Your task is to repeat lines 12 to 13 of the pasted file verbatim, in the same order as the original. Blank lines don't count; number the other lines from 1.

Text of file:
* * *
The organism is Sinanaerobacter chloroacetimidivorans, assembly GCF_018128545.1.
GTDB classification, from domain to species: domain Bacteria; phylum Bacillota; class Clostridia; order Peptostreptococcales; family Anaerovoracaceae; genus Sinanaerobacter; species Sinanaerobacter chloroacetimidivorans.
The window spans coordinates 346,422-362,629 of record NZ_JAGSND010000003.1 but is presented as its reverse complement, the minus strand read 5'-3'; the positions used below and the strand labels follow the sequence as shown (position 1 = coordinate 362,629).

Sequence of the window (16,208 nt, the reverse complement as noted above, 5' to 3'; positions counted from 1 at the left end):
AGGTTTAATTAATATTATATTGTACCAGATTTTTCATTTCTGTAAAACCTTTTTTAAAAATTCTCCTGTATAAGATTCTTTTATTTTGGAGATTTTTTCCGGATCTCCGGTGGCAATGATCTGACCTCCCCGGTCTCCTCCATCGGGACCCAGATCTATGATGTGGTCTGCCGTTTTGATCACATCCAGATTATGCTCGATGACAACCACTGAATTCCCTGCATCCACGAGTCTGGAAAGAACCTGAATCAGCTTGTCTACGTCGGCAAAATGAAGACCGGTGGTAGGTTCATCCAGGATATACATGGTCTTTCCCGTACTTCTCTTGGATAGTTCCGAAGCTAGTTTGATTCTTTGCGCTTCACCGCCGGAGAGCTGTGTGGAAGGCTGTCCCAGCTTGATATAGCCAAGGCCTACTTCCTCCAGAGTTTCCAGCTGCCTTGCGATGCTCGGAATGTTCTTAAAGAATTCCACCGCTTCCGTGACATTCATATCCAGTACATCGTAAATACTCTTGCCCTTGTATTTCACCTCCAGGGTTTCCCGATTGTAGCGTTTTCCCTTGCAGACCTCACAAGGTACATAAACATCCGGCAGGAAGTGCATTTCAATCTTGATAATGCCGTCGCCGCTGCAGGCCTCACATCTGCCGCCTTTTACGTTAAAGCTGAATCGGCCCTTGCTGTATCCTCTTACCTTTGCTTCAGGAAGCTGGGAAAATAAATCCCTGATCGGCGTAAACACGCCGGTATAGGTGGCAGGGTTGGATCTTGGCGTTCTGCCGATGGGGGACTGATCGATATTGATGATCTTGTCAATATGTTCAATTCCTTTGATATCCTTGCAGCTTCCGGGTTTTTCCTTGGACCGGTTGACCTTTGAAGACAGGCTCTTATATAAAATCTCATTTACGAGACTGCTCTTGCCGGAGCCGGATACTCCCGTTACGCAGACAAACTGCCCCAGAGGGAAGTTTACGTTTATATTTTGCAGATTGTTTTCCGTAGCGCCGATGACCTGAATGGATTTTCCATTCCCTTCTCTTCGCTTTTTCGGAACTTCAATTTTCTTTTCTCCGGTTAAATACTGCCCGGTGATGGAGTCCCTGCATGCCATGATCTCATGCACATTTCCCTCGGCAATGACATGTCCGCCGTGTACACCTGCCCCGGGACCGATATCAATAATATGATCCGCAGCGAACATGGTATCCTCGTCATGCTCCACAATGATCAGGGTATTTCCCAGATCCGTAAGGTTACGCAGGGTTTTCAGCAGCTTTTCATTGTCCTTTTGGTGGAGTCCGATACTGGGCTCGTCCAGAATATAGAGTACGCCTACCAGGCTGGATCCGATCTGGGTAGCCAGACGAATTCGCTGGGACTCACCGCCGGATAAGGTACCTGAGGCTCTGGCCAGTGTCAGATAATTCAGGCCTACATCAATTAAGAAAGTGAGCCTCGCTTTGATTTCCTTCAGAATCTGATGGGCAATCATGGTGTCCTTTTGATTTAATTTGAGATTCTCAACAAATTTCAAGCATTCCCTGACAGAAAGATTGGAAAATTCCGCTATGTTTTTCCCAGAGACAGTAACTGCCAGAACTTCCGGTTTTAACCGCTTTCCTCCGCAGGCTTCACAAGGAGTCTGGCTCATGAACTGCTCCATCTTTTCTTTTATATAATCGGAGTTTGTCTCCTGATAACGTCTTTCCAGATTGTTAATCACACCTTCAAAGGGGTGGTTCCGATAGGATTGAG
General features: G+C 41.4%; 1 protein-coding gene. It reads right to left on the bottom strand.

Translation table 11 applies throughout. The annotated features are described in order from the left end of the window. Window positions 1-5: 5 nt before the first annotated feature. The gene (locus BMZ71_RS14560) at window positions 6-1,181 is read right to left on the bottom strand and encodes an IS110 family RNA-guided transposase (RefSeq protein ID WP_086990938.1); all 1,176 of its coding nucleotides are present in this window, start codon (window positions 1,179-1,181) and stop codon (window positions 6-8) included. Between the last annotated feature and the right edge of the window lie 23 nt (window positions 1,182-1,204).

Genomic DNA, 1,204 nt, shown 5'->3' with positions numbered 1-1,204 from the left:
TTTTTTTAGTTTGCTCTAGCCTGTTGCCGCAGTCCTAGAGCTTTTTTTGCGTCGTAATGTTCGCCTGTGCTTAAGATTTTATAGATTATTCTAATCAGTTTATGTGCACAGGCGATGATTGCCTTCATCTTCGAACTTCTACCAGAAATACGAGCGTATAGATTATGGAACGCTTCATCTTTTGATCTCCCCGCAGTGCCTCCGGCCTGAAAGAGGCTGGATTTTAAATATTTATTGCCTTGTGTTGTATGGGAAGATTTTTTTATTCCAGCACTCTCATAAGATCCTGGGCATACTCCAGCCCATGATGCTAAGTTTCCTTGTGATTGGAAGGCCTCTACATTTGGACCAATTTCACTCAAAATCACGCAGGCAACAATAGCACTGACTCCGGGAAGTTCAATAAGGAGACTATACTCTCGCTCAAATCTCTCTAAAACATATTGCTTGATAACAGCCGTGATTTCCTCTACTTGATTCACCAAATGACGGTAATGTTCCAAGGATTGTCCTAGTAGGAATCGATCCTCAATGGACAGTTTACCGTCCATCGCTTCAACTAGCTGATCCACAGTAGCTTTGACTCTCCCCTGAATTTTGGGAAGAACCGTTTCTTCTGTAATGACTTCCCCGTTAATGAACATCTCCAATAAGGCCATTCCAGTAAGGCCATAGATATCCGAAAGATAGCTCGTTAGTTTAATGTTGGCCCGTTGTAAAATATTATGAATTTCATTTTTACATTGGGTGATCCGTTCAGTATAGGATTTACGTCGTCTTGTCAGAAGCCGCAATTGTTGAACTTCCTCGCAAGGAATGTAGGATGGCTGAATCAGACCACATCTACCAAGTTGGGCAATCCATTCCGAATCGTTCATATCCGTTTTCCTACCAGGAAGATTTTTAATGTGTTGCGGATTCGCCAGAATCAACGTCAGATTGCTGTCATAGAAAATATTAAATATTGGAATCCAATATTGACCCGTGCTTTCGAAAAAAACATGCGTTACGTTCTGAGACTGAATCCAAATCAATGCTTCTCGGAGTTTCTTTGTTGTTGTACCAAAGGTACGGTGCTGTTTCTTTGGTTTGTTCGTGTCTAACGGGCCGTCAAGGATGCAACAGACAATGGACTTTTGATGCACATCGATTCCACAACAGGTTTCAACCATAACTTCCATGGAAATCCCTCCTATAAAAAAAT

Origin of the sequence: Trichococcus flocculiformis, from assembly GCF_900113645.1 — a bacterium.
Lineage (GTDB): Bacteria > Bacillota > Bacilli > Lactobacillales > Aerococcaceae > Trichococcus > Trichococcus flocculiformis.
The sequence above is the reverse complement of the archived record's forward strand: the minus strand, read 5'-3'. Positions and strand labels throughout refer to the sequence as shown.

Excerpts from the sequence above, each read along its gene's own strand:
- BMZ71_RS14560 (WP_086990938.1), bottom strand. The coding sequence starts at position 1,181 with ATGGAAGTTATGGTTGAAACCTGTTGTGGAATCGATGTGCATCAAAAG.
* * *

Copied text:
The sequence above is the reverse complement of the archived record's forward strand: the minus strand, read 5'-3'. Positions and strand labels throughout refer to the sequence as shown.

Excerpts from the sequence above, each read along its gene's own strand: